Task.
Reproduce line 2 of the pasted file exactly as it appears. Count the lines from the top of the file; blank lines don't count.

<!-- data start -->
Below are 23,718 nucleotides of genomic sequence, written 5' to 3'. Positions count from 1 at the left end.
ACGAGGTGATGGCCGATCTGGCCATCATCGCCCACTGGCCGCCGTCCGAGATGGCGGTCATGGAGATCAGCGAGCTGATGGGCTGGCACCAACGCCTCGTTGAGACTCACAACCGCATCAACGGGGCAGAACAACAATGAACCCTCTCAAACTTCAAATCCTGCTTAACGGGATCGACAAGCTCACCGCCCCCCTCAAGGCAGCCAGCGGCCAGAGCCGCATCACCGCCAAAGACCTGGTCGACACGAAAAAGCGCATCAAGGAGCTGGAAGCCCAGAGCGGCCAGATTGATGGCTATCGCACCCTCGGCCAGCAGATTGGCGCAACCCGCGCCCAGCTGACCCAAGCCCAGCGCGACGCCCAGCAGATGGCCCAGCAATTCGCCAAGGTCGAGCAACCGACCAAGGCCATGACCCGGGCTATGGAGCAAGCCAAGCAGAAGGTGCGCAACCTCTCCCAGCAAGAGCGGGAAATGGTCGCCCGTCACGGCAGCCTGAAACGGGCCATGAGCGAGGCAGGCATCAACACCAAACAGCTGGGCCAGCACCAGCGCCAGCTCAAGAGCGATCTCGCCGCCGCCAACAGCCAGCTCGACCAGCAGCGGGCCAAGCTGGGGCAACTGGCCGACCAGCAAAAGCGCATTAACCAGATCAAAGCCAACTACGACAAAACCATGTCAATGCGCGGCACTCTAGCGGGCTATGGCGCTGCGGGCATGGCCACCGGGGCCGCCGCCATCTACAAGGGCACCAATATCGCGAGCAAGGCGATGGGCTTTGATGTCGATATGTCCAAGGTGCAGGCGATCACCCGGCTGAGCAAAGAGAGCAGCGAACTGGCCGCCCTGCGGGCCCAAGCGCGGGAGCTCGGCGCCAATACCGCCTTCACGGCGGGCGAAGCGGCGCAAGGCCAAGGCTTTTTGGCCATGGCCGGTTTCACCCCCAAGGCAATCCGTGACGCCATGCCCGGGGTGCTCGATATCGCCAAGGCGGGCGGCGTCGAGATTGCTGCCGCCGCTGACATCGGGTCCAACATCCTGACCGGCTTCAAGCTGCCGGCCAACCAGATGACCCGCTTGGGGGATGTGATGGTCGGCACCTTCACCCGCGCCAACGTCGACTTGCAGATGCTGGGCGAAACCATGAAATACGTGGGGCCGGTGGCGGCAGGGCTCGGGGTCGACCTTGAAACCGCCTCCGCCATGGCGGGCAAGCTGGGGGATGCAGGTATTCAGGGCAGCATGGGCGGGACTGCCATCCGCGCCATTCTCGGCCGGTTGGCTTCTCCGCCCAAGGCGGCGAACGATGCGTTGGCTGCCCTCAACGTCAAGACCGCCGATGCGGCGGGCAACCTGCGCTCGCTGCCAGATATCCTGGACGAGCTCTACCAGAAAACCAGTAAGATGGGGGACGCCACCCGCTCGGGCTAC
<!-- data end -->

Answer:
ACGAGGTGATGGCCGATCTGGCCATCATCGCCCACTGGCCGCCGTCCGAGATGGCGGTCATGGAGATCAGCGAGCTGATGGGCTGGCACCAACGCCTCGTTGAGACTCACAACCGCATCAACGGGGCAGAACAACAATGAACCCTCTCAAACTTCAAATCCTGCTTAACGGGATCGACAAGCTCACCGCCCCCCTCAAGGCAGCCAGCGGCCAGAGCCGCATCACCGCCAAAGACCTGGTCGACACGAAAAAGCGCATCAAGGAGCTGGAAGCCCAGAGCGGCCAGATTGATGGCTATCGCACCCTCGGCCAGCAGATTGGCGCAACCCGCGCCCAGCTGACCCAAGCCCAGCGCGACGCCCAGCAGATGGCCCAGCAATTCGCCAAGGTCGAGCAACCGACCAAGGCCATGACCCGGGCTATGGAGCAAGCCAAGCAGAAGGTGCGCAACCTCTCCCAGCAAGAGCGGGAAATGGTCGCCCGTCACGGCAGCCTGAAACGGGCCATGAGCGAGGCAGGCATCAACACCAAACAGCTGGGCCAGCACCAGCGCCAGCTCAAGAGCGATCTCGCCGCCGCCAACAGCCAGCTCGACCAGCAGCGGGCCAAGCTGGGGCAACTGGCCGACCAGCAAAAGCGCATTAACCAGATCAAAGCCAACTACGACAAAACCATGTCAATGCGCGGCACTCTAGCGGGCTATGGCGCTGCGGGCATGGCCACCGGGGCCGCCGCCATCTACAAGGGCACCAATATCGCGAGCAAGGCGATGGGCTTTGATGTCGATATGTCCAAGGTGCAGGCGATCACCCGGCTGAGCAAAGAGAGCAGCGAACTGGCCGCCCTGCGGGCCCAAGCGCGGGAGCTCGGCGCCAATACCGCCTTCACGGCGGGCGAAGCGGCGCAAGGCCAAGGCTTTTTGGCCATGGCCGGTTTCACCCCCAAGGCAATCCGTGACGCCATGCCCGGGGTGCTCGATATCGCCAAGGCGGGCGGCGTCGAGATTGCTGCCGCCGCTGACATCGGGTCCAACATCCTGACCGGCTTCAAGCTGCCGGCCAACCAGATGACCCGCTTGGGGGATGTGATGGTCGGCACCTTCACCCGCGCCAACGTCGACTTGCAGATGCTGGGCGAAACCATGAAATACGTGGGGCCGGTGGCGGCAGGGCTCGGGGTCGACCTTGAAACCGCCTCCGCCATGGCGGGCAAGCTGGGGGATGCAGGTATTCAGGGCAGCATGGGCGGGACTGCCATCCGCGCCATTCTCGGCCGGTTGGCTTCTCCGCCCAAGGCGGCGAACGATGCGTTGGCTGCCCTCAACGTCAAGACCGCCGATGCGGCGGGCAACCTGCGCTCGCTGCCAGATATCCTGGACGAGCTCTACCAGAAAACCAGTAAGATGGGGGACGCCACCCGCTCGGGCTAC